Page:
Spiraliser. This clever little friend peels veges into delicious ribbons of different shapes that are epic additions to salads and meals. Helps make delicious use of small vegetable offcuts, encourages kids (and childish adults) to eat veges with novelty appearance and delightful colours. Coming into summer especially, a spiraliser will turbocharge those Buddha bowls and push your food prep game to an all-time high.
Pressure or Slow cooker. An essential for the kitchen to extract the true potential of your leftovers. Heaps of random veges knocking on the expiration door? Chuck them all in with some water and spices to set-and-forget a warming soup. Leftover bone too big to give to the dog? Make a broth to give you and your family a collagen boost for some seriously angelic skin. If you want to really push the boat out, get a Thermomix and make sorbets from your old fruit as well.
Stick blender. Remember how we talked about getting over picture-perfect fresh produce? A stick blender will help you moosh aesthetic requirements into the past, by whizzing the soups you make to a mouth-watering texture and chopping up ageing food into delish sauces and dips. All of which can be frozen. Hopefully you’re starting to feel that there’s a rhythm going on here yeah?
4. Cook smart
Food waste relies on being honest with yourself. Every time I throw out food I wonder what I could have done with it to avoid it ending up in the bin. I hate feeling that all the energy to plant, grow, harvest, process, transport, sell and refrigerate that food was all for me to just end up staring down at it like a guilty zombie lost in thought about missed opportunities. That feeling sucks. Anyone else?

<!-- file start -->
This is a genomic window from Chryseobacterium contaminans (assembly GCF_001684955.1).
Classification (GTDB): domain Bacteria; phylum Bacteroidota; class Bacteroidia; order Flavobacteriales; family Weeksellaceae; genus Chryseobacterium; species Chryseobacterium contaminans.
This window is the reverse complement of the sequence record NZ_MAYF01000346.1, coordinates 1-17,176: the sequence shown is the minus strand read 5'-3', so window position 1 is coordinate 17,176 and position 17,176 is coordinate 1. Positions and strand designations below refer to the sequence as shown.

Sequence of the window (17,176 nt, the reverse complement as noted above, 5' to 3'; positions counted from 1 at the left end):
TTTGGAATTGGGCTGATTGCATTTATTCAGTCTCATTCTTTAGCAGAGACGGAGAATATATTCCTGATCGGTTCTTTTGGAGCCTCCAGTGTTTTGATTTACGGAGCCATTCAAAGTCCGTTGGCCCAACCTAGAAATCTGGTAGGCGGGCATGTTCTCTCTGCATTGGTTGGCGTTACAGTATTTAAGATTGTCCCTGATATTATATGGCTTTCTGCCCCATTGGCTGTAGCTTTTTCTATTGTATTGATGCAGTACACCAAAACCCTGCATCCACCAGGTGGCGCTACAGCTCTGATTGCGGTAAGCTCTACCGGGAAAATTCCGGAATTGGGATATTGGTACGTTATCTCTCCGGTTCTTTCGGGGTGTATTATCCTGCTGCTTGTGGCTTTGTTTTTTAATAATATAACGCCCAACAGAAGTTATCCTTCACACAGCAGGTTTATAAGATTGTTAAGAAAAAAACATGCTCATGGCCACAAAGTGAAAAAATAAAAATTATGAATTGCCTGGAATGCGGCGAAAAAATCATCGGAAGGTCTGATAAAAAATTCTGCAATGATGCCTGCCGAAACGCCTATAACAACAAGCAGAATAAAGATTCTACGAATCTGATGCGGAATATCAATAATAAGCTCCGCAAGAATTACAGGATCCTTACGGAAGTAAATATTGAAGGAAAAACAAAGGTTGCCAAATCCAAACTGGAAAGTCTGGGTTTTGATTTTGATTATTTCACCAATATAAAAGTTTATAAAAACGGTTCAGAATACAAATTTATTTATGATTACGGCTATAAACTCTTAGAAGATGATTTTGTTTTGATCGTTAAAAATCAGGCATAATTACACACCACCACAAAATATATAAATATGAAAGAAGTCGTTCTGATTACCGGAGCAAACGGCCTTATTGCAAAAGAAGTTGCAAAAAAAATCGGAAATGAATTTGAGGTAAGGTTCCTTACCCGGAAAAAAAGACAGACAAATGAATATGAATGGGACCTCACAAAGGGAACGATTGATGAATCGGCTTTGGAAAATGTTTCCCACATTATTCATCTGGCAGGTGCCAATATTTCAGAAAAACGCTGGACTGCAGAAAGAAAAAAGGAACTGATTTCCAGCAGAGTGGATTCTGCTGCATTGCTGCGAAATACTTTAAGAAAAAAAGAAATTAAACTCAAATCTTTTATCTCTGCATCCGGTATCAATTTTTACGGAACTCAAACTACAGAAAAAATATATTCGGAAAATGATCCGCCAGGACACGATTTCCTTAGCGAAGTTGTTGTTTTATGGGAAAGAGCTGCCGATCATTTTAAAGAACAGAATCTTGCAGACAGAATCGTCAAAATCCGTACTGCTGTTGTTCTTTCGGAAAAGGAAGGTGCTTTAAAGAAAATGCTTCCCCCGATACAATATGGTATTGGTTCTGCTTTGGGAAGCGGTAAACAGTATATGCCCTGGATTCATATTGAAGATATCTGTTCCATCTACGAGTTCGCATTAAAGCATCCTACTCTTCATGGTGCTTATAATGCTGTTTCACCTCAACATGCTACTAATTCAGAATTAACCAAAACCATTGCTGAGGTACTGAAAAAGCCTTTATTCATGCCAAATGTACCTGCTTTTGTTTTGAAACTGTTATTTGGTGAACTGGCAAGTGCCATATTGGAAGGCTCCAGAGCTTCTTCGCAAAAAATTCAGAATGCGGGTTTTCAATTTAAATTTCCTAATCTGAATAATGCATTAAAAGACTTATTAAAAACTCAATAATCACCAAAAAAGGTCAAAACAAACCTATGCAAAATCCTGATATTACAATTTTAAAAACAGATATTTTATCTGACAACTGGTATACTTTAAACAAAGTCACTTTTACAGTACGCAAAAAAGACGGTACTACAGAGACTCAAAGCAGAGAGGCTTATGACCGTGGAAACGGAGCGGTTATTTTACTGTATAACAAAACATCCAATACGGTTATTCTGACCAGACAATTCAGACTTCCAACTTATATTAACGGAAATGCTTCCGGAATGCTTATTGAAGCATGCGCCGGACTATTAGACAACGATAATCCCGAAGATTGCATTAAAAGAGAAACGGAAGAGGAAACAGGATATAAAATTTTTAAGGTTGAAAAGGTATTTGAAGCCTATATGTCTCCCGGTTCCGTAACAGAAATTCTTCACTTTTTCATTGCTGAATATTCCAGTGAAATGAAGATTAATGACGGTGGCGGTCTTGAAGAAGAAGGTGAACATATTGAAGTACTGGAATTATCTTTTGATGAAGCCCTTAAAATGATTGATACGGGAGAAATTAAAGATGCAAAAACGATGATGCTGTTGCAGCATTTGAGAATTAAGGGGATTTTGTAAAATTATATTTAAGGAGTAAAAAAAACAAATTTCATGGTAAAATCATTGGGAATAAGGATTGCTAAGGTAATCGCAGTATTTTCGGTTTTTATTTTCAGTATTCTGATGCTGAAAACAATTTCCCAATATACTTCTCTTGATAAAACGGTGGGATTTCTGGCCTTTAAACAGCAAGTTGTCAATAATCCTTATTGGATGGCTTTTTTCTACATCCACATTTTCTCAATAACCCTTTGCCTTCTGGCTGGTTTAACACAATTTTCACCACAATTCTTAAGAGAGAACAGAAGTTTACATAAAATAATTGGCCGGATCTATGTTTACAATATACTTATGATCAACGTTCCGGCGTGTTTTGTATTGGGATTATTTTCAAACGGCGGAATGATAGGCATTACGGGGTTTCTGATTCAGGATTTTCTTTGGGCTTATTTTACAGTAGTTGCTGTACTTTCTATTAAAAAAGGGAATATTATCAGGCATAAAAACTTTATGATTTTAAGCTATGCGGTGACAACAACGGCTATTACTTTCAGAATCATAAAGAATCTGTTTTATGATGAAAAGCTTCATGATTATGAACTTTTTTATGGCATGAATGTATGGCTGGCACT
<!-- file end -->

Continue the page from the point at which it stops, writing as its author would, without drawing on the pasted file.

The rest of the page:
Cooking smart prevents this situation, because there’s always something I could have done. Soups and stocks as per the above, smart. Pickling vegetables into delicious kimchi and other ferments that my guts will love. Smart. Did you know that salt, spices, water and clean veges is literally all it takes to pickle? Yep, the KISS-philosophy is a dependable roadmap for culinary intellect. And of course there are a bajillion recipes online to get you cooking intelligently and feeling smug about how low your food-waste footprint has become.
5. Keep track
So this whole honesty thing is what’s really underpinning our food waste, yeah? Honesty with ourselves, about how much thought we’re putting into our consumption, and how much effort were putting into reducing our waste. Starting a food journal is an easy way to
measure your success (or quantify some motivation, depending on how you want to look at it).
Start keeping a record of what you’re throwing out each day. It doesn’t have to be elaborate, but a note in your phone at the very least, noting down all the things in the bin that could have been in your belly. No one else has to see it, so be honest! This way you’ll know exactly where you’re at in terms of using all the food you’ve prepared, and then you’ll be able to begin thinking laterally about how you could reduce the wasted bits. Broccoli stalks? Chop them up next time for nutrient-packed dipping sticks. Overripe tomatoes? Smash them up and freeze them for the next time you need a pasta base.
And look, to wrap up can we go back to that thing that we do often forget about food? Aside from wasted resources, it’s wasted money, plain and simple. Your money! That you worked really hard for! There are a million and one reasons to reduce your food waste, but among the environmental impetus that’s gotta be near the top. There’s $8 billion up for grabs here, claim your share! We’re all in this together and it’s going to take effort from every Australian to pull back on our senseless waste of edible food.
Remember, every bit counts!!!